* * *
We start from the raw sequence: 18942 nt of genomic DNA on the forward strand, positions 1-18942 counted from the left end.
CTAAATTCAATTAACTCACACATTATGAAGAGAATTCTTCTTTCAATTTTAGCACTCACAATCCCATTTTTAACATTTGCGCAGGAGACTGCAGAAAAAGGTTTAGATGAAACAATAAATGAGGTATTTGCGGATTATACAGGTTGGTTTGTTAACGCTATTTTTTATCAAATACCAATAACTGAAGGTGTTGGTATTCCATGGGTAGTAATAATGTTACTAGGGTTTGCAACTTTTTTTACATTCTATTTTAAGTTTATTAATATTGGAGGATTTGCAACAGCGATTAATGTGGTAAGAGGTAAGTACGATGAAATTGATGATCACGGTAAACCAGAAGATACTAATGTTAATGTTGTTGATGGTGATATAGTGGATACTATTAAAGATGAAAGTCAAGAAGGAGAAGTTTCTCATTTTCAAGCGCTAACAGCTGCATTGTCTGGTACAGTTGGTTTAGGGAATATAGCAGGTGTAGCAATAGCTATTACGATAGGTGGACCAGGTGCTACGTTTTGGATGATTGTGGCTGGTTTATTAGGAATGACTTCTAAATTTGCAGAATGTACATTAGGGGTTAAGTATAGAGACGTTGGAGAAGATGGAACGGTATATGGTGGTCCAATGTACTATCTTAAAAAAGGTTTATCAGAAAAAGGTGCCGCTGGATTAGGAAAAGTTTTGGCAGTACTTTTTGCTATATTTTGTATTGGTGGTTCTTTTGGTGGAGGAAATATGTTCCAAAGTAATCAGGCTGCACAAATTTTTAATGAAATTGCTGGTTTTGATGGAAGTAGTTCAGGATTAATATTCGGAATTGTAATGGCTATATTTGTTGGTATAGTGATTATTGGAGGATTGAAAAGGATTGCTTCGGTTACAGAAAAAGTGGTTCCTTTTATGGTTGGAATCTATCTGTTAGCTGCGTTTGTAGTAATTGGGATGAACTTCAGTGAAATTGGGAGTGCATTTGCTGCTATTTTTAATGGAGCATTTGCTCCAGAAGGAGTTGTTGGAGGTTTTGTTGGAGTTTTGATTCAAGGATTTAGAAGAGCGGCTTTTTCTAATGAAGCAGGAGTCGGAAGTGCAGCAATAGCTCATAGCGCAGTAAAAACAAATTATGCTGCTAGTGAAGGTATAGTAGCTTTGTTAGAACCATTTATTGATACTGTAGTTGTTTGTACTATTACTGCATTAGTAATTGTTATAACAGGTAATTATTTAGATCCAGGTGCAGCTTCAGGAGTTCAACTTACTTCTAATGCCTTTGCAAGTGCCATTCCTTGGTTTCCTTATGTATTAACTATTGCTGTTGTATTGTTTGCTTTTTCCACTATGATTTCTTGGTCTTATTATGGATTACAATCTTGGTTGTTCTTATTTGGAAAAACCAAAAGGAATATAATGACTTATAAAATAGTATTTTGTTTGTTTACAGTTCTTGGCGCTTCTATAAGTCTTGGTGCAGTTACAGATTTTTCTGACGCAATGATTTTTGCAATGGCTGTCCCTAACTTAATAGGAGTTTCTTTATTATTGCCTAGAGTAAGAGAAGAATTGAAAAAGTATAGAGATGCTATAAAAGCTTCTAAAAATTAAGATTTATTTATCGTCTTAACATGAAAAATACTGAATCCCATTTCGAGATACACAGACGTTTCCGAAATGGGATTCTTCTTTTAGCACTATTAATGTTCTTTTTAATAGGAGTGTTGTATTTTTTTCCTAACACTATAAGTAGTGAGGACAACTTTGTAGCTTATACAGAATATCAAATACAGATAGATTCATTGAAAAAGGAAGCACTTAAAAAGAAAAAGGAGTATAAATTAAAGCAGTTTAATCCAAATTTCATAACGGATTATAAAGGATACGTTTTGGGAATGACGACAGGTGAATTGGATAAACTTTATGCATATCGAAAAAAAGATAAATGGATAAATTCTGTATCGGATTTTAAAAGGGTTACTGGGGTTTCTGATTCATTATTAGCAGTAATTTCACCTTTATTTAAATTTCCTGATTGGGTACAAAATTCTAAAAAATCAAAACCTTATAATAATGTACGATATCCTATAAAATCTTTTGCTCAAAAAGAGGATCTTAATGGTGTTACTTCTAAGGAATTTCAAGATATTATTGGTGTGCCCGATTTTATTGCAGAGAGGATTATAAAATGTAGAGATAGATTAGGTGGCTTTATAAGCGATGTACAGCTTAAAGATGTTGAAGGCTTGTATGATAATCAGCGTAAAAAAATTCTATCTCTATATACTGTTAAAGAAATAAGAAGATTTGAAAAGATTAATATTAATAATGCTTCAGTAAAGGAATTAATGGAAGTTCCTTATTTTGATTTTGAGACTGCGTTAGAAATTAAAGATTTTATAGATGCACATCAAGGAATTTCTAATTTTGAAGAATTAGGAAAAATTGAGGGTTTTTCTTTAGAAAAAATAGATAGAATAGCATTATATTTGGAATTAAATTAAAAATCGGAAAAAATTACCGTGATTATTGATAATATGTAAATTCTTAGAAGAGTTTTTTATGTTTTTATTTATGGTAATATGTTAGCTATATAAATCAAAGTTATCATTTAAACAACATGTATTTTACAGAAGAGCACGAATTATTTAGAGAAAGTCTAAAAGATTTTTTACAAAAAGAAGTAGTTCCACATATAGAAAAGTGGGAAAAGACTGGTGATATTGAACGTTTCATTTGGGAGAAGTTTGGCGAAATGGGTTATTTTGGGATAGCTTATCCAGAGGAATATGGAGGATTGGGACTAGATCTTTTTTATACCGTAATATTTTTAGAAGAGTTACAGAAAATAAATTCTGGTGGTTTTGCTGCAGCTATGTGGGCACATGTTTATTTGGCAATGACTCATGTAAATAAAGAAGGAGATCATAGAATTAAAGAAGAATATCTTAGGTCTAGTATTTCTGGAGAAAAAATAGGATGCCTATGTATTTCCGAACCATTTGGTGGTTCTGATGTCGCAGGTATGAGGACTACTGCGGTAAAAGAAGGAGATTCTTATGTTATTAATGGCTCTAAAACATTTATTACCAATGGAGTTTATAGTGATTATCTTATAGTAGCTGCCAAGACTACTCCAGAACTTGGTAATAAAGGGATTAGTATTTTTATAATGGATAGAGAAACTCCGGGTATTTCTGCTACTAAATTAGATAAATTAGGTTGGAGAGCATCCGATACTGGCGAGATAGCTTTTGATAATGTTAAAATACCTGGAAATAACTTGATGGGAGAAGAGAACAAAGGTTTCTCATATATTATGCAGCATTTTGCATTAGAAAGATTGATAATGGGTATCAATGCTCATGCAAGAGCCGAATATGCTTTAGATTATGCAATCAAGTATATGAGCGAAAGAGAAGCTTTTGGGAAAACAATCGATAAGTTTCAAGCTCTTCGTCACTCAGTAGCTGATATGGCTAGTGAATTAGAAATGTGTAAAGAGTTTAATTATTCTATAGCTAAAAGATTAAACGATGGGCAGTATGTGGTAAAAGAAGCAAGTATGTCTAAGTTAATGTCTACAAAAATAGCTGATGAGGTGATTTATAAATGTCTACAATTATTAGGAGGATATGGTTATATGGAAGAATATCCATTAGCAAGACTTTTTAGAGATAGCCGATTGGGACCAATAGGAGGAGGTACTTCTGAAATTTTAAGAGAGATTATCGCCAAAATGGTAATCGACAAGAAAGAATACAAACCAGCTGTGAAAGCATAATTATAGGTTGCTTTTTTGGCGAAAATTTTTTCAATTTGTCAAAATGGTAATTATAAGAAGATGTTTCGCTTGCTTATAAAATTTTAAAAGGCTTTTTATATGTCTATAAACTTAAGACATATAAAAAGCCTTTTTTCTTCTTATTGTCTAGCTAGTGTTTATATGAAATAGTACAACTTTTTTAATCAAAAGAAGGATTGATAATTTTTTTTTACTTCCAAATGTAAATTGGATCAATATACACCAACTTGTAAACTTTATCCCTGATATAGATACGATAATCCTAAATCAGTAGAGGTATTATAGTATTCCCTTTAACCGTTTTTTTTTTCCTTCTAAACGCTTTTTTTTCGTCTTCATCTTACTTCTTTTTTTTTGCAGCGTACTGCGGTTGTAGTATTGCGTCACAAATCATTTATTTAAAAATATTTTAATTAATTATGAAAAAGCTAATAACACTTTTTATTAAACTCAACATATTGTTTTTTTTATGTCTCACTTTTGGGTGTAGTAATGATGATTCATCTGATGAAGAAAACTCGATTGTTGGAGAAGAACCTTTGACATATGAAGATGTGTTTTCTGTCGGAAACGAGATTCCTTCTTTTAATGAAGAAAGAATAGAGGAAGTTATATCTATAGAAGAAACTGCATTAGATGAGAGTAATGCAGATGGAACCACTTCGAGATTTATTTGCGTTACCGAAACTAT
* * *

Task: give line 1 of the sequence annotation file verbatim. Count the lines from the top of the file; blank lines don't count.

We start from the raw sequence: 18942 nt of genomic DNA on the forward strand, positions 1-18942 counted from the left end.